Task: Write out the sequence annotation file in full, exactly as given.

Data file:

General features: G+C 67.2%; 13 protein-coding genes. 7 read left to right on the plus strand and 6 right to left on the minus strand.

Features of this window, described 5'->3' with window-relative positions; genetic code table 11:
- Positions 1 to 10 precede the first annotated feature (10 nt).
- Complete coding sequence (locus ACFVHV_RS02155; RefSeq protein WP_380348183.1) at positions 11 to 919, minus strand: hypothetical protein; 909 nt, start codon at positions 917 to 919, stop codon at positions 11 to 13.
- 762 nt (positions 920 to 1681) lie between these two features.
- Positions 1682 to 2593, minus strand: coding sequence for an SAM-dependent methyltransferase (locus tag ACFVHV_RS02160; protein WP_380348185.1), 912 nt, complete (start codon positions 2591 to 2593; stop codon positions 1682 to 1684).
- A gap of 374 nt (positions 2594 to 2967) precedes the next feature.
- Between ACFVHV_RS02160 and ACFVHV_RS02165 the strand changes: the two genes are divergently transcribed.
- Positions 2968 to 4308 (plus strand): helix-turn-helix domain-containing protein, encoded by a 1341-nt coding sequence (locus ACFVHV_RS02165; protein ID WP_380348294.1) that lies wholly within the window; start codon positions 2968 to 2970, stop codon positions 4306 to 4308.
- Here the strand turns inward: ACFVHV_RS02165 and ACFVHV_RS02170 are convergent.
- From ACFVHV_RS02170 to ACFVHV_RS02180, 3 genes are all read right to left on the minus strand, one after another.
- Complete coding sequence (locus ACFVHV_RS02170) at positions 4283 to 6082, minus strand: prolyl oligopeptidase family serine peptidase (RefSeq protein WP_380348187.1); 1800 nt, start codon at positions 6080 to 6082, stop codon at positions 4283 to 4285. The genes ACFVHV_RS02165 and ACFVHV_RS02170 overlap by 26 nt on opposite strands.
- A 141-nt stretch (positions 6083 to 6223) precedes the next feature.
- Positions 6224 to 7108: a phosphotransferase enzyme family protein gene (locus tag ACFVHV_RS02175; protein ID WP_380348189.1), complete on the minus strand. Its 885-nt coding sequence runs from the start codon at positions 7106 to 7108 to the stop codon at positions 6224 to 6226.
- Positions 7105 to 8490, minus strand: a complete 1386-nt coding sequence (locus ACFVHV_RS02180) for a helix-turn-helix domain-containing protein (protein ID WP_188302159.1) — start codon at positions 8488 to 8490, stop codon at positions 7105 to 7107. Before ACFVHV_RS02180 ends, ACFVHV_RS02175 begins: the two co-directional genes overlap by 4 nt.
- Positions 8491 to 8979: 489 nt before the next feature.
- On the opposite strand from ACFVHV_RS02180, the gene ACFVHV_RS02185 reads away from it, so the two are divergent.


General features: G+C 67.2%; 13 protein-coding genes. 7 read left to right on the plus strand and 6 right to left on the minus strand.

Features of this window, described 5'->3' with window-relative positions; genetic code table 11:
- Positions 1 to 10 precede the first annotated feature (10 nt).
- Complete coding sequence (locus ACFVHV_RS02155; RefSeq protein WP_380348183.1) at positions 11 to 919, minus strand: hypothetical protein; 909 nt, start codon at positions 917 to 919, stop codon at positions 11 to 13.
- 762 nt (positions 920 to 1681) lie between these two features.
- Positions 1682 to 2593, minus strand: coding sequence for an SAM-dependent methyltransferase (locus tag ACFVHV_RS02160; protein WP_380348185.1), 912 nt, complete (start codon positions 2591 to 2593; stop codon positions 1682 to 1684).
- A gap of 374 nt (positions 2594 to 2967) precedes the next feature.
- Between ACFVHV_RS02160 and ACFVHV_RS02165 the strand changes: the two genes are divergently transcribed.
- Positions 2968 to 4308 (plus strand): helix-turn-helix domain-containing protein, encoded by a 1341-nt coding sequence (locus ACFVHV_RS02165; protein ID WP_380348294.1) that lies wholly within the window; start codon positions 2968 to 2970, stop codon positions 4306 to 4308.
- Here the strand turns inward: ACFVHV_RS02165 and ACFVHV_RS02170 are convergent.
- From ACFVHV_RS02170 to ACFVHV_RS02180, 3 genes are all read right to left on the minus strand, one after another.
- Complete coding sequence (locus ACFVHV_RS02170) at positions 4283 to 6082, minus strand: prolyl oligopeptidase family serine peptidase (RefSeq protein WP_380348187.1); 1800 nt, start codon at positions 6080 to 6082, stop codon at positions 4283 to 4285. The genes ACFVHV_RS02165 and ACFVHV_RS02170 overlap by 26 nt on opposite strands.
- A 141-nt stretch (positions 6083 to 6223) precedes the next feature.
- Positions 6224 to 7108: a phosphotransferase enzyme family protein gene (locus tag ACFVHV_RS02175; protein ID WP_380348189.1), complete on the minus strand. Its 885-nt coding sequence runs from the start codon at positions 7106 to 7108 to the stop codon at positions 6224 to 6226.
- Positions 7105 to 8490, minus strand: a complete 1386-nt coding sequence (locus ACFVHV_RS02180) for a helix-turn-helix domain-containing protein (protein ID WP_188302159.1) — start codon at positions 8488 to 8490, stop codon at positions 7105 to 7107. Before ACFVHV_RS02180 ends, ACFVHV_RS02175 begins: the two co-directional genes overlap by 4 nt.
- Positions 8491 to 8979: 489 nt before the next feature.
- On the opposite strand from ACFVHV_RS02180, the gene ACFVHV_RS02185 reads away from it, so the two are divergent.